Human Resources News & Insights

Who’s to blame for hiring of drug-addicted doctor?

This recent case highlights the problems caused by untruthful references.

An anesthesiologist was fired for stealing prescription narcotics from the hospital where he worked and for being under the influence of drugs during his shifts.

When the applied for a job at a different hospital, his former boss was asked for a reference. For reasons unknown, the supervisor declined the mention the termination and, in fact, wrote that the ex-employee was “an excellent clinician” and would be “an asset to any anesthesia service.”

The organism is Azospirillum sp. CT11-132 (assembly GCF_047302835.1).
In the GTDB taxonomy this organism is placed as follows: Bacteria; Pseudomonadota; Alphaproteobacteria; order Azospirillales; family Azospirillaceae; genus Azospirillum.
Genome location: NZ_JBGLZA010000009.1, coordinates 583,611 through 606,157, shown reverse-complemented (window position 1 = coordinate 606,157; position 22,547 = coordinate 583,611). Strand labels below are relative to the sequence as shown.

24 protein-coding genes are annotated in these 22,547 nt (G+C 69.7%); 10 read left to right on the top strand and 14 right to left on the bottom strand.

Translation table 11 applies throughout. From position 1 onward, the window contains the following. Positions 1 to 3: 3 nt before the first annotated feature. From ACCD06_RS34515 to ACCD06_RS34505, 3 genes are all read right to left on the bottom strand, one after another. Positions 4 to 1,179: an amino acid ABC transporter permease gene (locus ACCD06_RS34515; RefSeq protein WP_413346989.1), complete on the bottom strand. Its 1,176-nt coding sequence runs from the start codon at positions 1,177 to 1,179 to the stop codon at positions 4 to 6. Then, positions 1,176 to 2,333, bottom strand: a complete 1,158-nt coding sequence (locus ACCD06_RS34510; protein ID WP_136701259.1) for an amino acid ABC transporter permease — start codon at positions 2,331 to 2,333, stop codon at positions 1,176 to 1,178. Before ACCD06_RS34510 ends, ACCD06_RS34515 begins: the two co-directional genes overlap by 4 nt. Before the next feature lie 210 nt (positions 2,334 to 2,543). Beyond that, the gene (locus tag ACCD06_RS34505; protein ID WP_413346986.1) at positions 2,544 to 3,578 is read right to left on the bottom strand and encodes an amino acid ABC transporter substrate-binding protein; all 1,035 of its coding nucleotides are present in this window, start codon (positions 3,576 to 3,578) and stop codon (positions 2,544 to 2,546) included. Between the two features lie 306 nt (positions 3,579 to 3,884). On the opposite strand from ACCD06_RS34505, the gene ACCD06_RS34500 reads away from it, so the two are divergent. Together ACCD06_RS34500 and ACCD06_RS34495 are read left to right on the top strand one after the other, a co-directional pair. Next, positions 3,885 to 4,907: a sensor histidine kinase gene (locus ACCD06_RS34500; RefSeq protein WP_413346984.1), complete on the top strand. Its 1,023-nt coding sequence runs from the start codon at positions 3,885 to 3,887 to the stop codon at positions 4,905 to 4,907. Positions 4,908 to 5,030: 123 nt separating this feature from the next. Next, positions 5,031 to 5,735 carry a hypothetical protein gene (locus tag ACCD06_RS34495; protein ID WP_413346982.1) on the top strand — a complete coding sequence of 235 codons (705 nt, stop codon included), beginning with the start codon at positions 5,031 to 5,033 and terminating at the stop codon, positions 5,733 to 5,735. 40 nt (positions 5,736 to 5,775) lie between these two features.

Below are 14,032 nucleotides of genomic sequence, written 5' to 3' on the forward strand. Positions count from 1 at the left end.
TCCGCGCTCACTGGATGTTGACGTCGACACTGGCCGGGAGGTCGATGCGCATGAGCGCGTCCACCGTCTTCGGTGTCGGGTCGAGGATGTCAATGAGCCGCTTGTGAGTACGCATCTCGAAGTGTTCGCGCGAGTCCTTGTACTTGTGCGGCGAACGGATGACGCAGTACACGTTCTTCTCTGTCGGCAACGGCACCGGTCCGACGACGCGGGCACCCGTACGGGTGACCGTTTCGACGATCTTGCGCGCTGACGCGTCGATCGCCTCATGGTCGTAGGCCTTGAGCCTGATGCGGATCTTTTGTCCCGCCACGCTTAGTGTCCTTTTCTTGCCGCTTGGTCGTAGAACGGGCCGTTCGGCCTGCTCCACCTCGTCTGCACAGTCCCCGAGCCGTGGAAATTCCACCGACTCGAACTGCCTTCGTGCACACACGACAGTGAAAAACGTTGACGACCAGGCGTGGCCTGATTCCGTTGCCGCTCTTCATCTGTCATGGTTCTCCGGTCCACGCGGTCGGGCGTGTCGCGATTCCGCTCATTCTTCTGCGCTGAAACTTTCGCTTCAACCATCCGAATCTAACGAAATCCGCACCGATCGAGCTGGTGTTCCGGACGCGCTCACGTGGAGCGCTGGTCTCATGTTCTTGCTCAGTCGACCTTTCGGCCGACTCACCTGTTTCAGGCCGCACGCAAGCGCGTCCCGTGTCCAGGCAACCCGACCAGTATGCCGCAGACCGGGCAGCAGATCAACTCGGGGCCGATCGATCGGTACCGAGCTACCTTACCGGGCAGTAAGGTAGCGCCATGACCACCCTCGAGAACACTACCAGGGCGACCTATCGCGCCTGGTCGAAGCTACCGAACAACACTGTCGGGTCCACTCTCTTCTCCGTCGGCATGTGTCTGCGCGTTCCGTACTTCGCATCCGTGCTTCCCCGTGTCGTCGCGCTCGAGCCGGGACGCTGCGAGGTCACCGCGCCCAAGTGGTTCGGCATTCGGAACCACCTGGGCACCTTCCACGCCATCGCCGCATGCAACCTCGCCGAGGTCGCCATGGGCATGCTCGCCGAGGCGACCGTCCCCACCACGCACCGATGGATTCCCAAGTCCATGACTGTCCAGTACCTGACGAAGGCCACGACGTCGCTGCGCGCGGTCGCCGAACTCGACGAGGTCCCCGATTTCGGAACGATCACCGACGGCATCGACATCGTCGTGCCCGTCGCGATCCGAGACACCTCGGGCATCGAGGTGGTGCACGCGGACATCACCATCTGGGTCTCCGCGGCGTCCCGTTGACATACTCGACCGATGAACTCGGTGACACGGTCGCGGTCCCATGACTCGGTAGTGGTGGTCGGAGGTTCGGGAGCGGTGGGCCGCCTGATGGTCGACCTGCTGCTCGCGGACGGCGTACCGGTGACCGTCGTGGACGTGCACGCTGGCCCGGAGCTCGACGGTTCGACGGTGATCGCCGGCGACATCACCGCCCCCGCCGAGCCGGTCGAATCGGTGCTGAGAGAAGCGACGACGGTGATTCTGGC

He got the job. About a year later, the doctor, while under the influence of narcotics, botched a routine procedure that left the patient in a permanent vegetative state. The hospital was sued by the victim’s family and forced to pay $8 million in damages.

In turn, the hospital sued the doctor’s ex-employer, claiming the supervisor negligently provided a positive reference.

The court agreed. Employers don’t have a legal obligation to respond to reference requests. So if the hospital had said nothing, it wouldn’t be held liable.

But once an employer offers some information, the judge said, it has a duty to be truthful. So in this case, the hospital was on the hook for the supervisor’s blatantly false statements.

Cite: Kadlec Medical Center v. Lakeview Medical Center

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